Yet, Wiggins is another story. The growth hasn’t come and he has even regressed in some ways. Unless Dario Saric or Robert Covington have another level, the Wolves are going to need to start hoping for an overnight miracle from Wiggins.

No one can fault Wiggins for taking the money and much like where a player is drafted, the contract is a valuation of not how good a player currently is but what they expect in the future. Can anyone comfortably say that Wiggins is or is trending towards being a player that meets the team’s admittedly lofty expectations?

Wiggins hasn’t earned the privilege of calling fans out

No matter who the player is, there aren’t many times that it’s a good look to call out your home fans. Wolves players in the past have lamented playing in front of sparse and quiet crowds in close games in the past. Players do notice the presence of fans.

Fans sometimes cross that line between making their displeasure known with boos and other times they make it personal. That’s unacceptable. But what we’re talking about here and what precipitated Wiggins “s—– fans” comment was booing when the team was underperforming. There’s a big difference. Towns tried taking his teammate’s back by saying he missed five free throws himself, which is true. Again, Towns missing one-third of his free throws is an off night. Wiggins has had practically 114 off nights over the last two seasons.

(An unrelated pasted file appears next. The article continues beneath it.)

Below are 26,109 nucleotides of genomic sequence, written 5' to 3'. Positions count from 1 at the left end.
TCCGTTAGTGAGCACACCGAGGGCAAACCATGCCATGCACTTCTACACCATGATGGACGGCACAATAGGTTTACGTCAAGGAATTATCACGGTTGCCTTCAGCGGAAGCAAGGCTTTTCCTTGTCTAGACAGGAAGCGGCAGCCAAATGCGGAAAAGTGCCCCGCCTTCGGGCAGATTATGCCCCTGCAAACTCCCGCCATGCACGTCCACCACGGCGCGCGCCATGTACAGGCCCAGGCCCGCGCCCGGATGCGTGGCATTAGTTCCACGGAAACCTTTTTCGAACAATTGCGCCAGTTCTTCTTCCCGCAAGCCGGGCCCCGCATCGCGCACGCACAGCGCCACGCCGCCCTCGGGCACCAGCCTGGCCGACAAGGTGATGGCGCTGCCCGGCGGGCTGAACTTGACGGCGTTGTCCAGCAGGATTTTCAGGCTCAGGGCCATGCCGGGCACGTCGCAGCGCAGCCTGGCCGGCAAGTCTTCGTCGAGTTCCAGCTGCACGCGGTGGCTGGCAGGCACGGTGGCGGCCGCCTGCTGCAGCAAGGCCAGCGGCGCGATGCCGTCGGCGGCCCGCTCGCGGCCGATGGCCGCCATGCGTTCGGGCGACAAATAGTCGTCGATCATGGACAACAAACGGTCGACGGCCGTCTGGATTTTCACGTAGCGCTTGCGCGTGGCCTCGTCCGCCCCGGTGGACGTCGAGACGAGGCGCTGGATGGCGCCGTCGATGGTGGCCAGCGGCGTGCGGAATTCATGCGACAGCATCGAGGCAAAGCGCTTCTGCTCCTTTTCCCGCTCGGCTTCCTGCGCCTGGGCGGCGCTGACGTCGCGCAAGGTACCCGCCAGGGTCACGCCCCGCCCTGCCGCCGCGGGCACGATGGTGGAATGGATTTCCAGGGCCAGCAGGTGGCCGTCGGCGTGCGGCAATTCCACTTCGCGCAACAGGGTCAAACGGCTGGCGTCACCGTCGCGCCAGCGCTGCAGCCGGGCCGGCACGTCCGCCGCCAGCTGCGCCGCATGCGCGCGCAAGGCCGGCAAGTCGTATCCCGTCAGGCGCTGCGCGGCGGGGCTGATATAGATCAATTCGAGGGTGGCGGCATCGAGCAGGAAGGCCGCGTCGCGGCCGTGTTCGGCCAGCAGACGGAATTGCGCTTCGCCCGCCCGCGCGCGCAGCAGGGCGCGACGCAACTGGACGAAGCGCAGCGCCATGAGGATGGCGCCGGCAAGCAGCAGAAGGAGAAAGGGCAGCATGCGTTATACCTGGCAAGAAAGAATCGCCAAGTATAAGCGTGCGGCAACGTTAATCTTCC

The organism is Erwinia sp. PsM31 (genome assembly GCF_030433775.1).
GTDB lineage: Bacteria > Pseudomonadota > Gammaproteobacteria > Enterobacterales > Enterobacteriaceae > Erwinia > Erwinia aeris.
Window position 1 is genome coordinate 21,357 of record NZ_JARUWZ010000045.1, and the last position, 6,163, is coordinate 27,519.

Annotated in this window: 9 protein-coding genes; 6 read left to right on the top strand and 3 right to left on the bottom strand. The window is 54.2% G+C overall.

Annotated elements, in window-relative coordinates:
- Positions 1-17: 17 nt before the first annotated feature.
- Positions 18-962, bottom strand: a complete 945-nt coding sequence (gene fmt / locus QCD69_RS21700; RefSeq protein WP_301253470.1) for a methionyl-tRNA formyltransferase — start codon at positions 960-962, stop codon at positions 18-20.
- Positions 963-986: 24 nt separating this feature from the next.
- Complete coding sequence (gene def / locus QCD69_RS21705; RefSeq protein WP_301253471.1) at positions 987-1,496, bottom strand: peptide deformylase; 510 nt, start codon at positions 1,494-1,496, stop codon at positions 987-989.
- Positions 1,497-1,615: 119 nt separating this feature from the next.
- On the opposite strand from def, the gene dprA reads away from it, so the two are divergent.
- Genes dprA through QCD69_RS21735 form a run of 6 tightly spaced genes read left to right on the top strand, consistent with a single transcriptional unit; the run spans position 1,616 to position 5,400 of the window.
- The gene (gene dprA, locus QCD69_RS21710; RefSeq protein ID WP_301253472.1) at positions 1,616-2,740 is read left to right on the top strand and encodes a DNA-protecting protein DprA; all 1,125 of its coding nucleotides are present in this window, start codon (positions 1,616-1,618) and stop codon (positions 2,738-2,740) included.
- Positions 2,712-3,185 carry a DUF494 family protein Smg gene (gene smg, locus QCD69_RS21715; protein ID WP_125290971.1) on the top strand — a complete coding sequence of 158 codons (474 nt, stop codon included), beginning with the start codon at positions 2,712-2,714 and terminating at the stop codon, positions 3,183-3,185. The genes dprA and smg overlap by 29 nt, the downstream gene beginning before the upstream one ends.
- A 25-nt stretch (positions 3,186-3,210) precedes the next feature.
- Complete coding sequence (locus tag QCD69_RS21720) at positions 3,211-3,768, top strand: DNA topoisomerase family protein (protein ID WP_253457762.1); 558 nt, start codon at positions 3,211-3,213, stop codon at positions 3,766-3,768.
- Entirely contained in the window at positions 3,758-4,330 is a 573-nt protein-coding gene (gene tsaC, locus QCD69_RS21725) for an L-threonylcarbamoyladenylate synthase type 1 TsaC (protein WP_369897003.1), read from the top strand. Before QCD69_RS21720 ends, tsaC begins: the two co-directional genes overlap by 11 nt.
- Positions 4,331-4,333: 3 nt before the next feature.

What also separates Wiggins from the Davis’, LeBrons, or Currys is that they have earned that credibility over the years. And I don’t believe that fans expressing their unhappiness with the performance of the team necessarily makes them bad fans. If anything, apathy would make them bad fans.

Even for the great players in the league, what’s the upside to saying there are some bad fans in the stands? Had the situation escalated past a few rounds of boos, it might be defensible or understandable.

Unfortunately for Wiggins, he hasn’t earned the right to call out the fans.